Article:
Your defense of Yahweh contains no counter argument to my post. You only hurl quotes and scripture references at me. 2 Peter 3:9, for example, does not offer any logical evidence that I am wrong. Your argument is the logical fallacy of argumentum ad invidium (argument from fear). I am not frightened, though you must be. If you want to convince me, then you need to offer valid, logical arguments in defense of your belief in Anselmian Theology.


 Your second argument, that I imagine I can comprehend what the "PLAN of God" entails, tells me that you simply don't understand my argument. Perhaps I was not clear enough. I do not believe Yahweh exists. If I do not believe Yahweh exists, how do you suppose I would believe there exists a "PLAN of God?"  Thus, it is impossible that I would be "sadly mistaken," if I don't have such an assumption in the first place.


 Concerning religious leaders leading me astray,  it is a hollow argument, having only the quality of reflecting your own beliefs. You can find a brief history of my evolution from religion here (scroll down the page to The Renaissance of My Life). If you read it, you will see that I began to question my own beliefs, which I realized were no more than what I had been taught, as a child, to believe. What the followers of other religions believe, just a fervently as I believed my theology (and you, yours), was, in the same manner, a matter of inculcation. Thus, I realized that I had no more reason to believe my theology was true any more than I had to believe theirs false.


 Your third argument, out of Isa 29:16, is not a counter argument to my original challenge. It is quite simply a statement that you believe what it says. Carefully reread my first post.


 Your final argument is clearly another argumentum ad invidium. Leave the hollow threats aside. I am eager to read some sound, logical, counter arguments from you.


 Peace, brother.

The unexaminned belief is not worth believing
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5 years ago  ::  May 26, 2009 - 10:11AM #6
he-man
Posts: 3,869

My explanation is quite simple, as you have stated yourself, you are an AntiChrist and have equated your own reasoning as the logical approach to the questions you have asked.


The mere fact that you are asking questions, exposes the fact that you are seeking to find an answer and that your logics are lacking in endurance. Perhaps that is good for it says, "Seek and you shall Find,"; but the answer may not be what you expected!


What you are asking can not be debated in theology (θεολογια the words of God) without a religious belief! I am assuming that your assumptions are based on facts that you do not understand,. By your proposals in your first statement you are lacking in knowledge of reasoning. You are not aware of the purposes of the things that are happening today, and that happened in the days of Abraham, which you have already admitted to ignorance in the field of the study of God's word, or belief.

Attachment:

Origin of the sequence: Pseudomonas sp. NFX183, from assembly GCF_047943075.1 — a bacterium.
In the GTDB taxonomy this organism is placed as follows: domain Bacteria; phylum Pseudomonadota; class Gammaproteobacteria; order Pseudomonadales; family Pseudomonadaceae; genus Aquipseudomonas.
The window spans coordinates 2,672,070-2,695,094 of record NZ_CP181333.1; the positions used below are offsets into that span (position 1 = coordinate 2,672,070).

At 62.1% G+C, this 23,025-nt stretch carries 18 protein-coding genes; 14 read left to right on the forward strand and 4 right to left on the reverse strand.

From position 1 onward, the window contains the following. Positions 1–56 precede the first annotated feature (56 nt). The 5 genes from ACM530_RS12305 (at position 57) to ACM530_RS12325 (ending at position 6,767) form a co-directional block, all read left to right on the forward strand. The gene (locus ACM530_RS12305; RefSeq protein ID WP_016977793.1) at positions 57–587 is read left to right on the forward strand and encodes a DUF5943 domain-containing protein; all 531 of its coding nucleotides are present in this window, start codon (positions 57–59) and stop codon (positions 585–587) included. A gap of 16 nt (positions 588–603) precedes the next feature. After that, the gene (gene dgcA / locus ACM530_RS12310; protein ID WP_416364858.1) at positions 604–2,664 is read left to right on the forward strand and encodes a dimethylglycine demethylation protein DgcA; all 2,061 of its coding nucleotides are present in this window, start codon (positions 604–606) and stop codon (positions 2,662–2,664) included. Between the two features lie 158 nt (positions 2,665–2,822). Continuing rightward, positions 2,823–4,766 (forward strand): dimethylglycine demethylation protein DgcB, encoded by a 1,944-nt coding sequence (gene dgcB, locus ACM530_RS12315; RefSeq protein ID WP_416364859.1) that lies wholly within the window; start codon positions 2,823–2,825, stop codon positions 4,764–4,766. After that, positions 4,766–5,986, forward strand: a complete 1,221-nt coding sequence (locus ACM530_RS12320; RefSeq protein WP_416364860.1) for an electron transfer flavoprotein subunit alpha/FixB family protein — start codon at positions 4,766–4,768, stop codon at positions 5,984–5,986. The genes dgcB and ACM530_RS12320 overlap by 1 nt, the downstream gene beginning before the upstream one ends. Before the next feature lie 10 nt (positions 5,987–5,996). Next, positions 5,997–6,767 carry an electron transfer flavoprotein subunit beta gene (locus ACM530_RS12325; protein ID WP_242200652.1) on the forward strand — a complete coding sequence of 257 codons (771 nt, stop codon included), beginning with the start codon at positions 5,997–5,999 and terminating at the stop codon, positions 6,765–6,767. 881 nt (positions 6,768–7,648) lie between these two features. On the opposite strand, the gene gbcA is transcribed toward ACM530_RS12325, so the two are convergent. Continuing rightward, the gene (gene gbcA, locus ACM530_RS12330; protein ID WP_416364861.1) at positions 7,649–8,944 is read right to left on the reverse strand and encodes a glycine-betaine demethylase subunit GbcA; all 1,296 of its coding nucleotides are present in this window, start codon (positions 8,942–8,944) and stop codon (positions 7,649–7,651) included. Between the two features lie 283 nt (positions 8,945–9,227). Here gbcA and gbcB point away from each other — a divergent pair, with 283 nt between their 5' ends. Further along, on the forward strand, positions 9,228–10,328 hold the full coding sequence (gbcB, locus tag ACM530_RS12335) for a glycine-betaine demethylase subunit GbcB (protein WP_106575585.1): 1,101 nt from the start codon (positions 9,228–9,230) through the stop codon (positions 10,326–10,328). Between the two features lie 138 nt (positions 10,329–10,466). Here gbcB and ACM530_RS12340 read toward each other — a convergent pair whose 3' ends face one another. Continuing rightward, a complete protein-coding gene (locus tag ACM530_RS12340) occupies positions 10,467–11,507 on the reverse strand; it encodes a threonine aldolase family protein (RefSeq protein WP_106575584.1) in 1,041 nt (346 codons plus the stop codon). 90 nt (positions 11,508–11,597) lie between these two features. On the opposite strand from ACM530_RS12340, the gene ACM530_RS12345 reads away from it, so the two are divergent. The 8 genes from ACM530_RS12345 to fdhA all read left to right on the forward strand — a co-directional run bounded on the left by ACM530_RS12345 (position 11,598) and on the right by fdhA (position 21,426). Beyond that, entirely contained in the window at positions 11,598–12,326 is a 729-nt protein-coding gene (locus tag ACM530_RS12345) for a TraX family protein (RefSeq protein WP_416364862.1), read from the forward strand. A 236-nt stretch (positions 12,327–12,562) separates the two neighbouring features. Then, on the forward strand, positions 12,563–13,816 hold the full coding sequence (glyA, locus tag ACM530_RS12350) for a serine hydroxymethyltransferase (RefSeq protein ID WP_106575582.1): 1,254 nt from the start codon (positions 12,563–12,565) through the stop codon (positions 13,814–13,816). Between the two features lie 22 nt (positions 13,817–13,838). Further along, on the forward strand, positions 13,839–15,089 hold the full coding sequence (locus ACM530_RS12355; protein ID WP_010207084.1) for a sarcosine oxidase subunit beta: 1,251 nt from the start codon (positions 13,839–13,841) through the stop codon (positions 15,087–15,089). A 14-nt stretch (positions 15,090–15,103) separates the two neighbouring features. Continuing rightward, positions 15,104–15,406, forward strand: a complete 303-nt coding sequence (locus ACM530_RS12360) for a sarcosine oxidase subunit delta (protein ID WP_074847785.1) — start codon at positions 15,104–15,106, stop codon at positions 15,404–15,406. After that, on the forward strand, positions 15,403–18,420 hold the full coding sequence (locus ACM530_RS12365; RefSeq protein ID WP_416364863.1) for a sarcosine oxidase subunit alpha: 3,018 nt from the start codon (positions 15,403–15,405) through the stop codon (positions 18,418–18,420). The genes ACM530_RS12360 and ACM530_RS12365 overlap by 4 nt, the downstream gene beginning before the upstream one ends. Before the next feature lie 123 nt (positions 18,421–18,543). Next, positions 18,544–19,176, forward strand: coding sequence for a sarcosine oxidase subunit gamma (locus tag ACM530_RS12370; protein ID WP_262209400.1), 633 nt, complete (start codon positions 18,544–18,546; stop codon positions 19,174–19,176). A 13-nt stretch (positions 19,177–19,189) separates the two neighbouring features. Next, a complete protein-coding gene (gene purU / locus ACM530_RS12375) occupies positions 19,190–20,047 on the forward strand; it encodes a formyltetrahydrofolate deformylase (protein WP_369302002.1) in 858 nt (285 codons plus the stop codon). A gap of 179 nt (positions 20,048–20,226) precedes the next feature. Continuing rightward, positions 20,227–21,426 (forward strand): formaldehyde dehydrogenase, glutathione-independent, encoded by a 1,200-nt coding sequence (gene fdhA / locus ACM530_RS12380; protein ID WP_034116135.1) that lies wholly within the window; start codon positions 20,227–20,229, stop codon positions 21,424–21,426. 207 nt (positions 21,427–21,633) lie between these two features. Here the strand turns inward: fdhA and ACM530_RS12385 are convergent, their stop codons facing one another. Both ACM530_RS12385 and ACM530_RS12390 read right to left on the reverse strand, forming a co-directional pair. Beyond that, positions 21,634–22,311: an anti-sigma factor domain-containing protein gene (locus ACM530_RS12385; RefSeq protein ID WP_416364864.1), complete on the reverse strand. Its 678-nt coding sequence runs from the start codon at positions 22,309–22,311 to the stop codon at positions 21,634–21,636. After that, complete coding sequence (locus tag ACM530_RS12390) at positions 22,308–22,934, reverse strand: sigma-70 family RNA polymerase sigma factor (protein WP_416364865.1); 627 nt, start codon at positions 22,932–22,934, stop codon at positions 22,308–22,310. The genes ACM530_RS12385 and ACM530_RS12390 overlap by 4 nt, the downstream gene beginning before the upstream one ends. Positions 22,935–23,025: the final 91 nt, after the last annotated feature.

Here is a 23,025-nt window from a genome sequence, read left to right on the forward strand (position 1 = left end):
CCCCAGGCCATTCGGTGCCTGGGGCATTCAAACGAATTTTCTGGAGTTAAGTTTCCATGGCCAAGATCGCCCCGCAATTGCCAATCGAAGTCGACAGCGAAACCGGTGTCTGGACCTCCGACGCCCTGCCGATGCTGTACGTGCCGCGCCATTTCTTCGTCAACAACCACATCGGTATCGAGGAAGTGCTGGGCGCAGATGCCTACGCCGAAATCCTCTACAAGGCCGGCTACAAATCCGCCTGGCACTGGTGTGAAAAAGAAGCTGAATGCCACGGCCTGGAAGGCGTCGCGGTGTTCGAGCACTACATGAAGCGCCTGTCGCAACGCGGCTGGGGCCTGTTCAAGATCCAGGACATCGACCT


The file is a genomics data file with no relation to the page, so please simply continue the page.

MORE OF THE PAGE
Theology does not begin with the question of whether God exists. ...many of the methods of theology are the same as those employed by historians, students of language and literature, philosophers, and others.


Theology resembles a science to the extent that orderly, critical intellectual procedures are employed in the study of its subject matter, but it differs radically from the natural and even from the human sciences because its ultimate subject matter, God, is not accessible to empirical investigation. Theology is a study of the word of God, believing that only thus can one avoid the danger of approaching God as a mere object of investigation, or more properly called “theanthropology”, because its subject matter is not God in isolation, but rather the divine and the human as they are related to each other and for whom the Bible is divinely inspired.


 Anselm (1033-1109) known for his view of faith and reason: "Faith precedes knowledge," his ontological argument, and his interpretation of the atonement; wrote 1. Monologium, 'speaking alone' 2. Proslogium, Discourse on the Existence of God and 3. Cur Deus Homo.  


The 11th-century theologian St Anselm is a good example of a theologian who used the method of rigorous logical argument. 


In his Proslogion, Anselm sought to prove the existence of God from the concept of a perfect being, and in Cur Deus Homo he argued that, given the existence both of a benevolent God and of the sinfulness of humanity, the Christian doctrines of incarnation and atonement may be deduced by logical necessity. Few theologians have been as rigorously logical as Anselm, but most have aimed at logical coherence.


 A quite different method can be observed among Reformation and post-Reformation Protestant theologians, who have attempted to base theology on the Bible alone. In its crudest form, this has meant a constant appeal to the Bible to prove theological assertions. [Amen]


 With the development of biblical studies, however, this type of theology has become much more sophisticated. The method is, first of all, to establish the biblical text from the manuscripts and variant readings and, next, to subject this text to the closest scrutiny, taking note, for example, of linguistic considerations, literary sources, and historical background.